If you're looking for shingle installation tips, you've come to the right place. But first a true story … 17 years ago, I worked for a small roofing company in Cape Coral, Florida. The boss had sold a new flat roof to a homeowner who had a leak on his lanai. The flat roof was very old and obviously needed replacement. But after one of our crews installed a new flat roof, the irritated homeowner reported that his roof still leaked in the same place.
The boss sent me out to take a look. The leak was showing up at a back corner of the flat roof, right at the base of a valley in the shingle roof. As soon as I saw it, I just knew it was a valley leak. I had seen that very same situation many times before.
Based on the location, I could not believe the boss had not sold a valley replacement along with the flat roof. I figured we would probably be stuck replacing the valley for free. But the Boss was the kind of guy who could sell ice cubes to Eskimos. He actually got the homeowner to pay for the new valley. I did the work and found that the valley metal had holes rusted all the way through it. Obviously, we had found the leak … Or so I thought. Next rain, the irate homeowner calls again. Same leak. Same place.
I went back for another look. The only other thing I see is a little dip in the shingle installation at the flat roof transition. The guys had not tapered out the floors of flat roofing very well. The shingle roof was only about 3:12 slope and I could see how a little dip like that could hold water and leak. So I reported to the boss that we had to redo the transition on our brand new flat roof. Since there was no way the homeowner was going to pay for that, we were going to have to eat that cost. So now both the boss and the homeowner were irate. That was until I did the work and it rained again. Same leak. Same place. They were not just irate any more … It had turned to rage.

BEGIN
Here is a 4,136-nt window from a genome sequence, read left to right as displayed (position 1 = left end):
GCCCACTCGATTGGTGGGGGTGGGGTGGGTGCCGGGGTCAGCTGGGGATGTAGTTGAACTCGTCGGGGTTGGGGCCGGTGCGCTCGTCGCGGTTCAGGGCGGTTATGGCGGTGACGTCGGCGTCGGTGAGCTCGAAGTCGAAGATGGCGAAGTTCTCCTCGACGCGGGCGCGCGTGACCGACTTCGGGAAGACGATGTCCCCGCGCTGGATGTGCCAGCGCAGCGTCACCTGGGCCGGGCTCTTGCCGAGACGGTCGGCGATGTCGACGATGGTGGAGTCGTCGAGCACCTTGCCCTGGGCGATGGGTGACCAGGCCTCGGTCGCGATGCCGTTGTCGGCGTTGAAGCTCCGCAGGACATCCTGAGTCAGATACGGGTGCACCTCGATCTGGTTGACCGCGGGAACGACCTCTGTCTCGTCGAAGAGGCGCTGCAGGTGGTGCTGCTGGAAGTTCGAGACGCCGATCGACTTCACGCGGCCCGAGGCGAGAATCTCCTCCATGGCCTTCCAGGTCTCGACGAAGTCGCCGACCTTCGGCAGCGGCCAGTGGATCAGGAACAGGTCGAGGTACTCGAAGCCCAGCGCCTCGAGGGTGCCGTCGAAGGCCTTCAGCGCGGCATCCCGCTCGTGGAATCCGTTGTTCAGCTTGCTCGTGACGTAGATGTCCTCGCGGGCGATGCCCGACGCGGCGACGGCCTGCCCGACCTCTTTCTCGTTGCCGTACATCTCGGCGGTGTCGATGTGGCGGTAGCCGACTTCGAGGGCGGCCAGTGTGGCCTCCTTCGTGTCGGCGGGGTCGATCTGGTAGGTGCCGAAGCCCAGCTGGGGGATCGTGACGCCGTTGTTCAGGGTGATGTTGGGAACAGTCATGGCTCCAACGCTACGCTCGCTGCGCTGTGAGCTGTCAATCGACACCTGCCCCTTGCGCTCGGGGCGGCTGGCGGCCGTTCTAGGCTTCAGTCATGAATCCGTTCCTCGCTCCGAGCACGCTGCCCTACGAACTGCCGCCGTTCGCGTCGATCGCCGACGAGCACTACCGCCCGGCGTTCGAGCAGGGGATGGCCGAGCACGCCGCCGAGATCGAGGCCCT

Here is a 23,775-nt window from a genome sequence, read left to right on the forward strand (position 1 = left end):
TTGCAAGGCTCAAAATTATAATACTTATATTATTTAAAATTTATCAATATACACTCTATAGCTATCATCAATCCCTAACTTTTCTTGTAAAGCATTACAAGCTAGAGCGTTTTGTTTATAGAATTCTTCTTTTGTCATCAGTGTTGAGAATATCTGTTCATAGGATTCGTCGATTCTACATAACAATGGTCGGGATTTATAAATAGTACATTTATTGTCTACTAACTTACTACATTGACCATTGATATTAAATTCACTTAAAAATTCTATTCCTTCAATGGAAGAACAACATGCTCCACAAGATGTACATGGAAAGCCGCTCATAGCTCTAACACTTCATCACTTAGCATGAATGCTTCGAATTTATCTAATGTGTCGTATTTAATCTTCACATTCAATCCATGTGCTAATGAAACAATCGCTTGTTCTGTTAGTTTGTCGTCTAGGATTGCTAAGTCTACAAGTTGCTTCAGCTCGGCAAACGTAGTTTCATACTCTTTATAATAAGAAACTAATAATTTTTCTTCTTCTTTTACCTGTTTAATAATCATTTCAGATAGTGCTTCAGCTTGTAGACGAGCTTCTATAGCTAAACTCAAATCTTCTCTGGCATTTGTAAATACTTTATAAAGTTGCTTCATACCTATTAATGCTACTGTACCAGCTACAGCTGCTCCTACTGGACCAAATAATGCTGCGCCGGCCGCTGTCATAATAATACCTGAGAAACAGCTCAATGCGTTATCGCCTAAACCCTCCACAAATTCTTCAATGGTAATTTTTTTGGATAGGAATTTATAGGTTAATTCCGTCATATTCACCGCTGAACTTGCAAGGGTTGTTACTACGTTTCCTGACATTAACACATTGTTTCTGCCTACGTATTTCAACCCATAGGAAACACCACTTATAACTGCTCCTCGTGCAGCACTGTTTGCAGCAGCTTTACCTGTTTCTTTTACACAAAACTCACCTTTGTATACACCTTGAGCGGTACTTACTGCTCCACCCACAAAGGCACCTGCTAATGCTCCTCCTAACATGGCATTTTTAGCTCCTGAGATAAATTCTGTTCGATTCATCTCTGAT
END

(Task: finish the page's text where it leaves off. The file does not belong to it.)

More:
The official term for leaks like that is a "head-scratcher". Over the years I've become somewhat philosophical about them. I figure they exist to teach me patience … and keep me humble! Back then, though, I was more upset than the boss and the homeowner put together. In fact, I decided that if I could not find that dumb leak, I was going to quit roofing altogether. I went back over to the house one more time and sat down on the flat roof trying to figure out where the water was getting in. We had fixed everything it could possibly be.
That's when I noticed a nail sticking out of the shingles. It was several feet over from the top of the valley … but it was right in line with the leak. The rusty nail was the same color as the shingles and automatically impossible to see when standing up. It was also so loose I could pull it out with my fingers. It only took a few minutes to repair the nail hole … and it stopped the leak. The homeowner needed a new flat roof and valley, but it was the dang nail that caused the leak.
The lesson here is that protruding nails (or "nail-pops" as they are usually called) cause leaks. In fact, they are one of the most common shingle installation problems. They typically occur when the roofer is using a nail gun and a nail fails to seat all the way. Over a period of time, the protruding nail pokes right through the shingle above it, eventually causing a leak.
To prevent it, make a habit of glancing at the nails you just installed. Keep a hammer handy and smack down any that are sticking up. Also, take a look at the roof about a month after the shingleles are laid. That will give time for the shingles to lay nice and flat. From the ground it's easy to see any shingles that are sticking up a little. Those are nail-pops. Just pop the shingle loose first thing in the morning when the shingles are cool and pound the protruding nails down.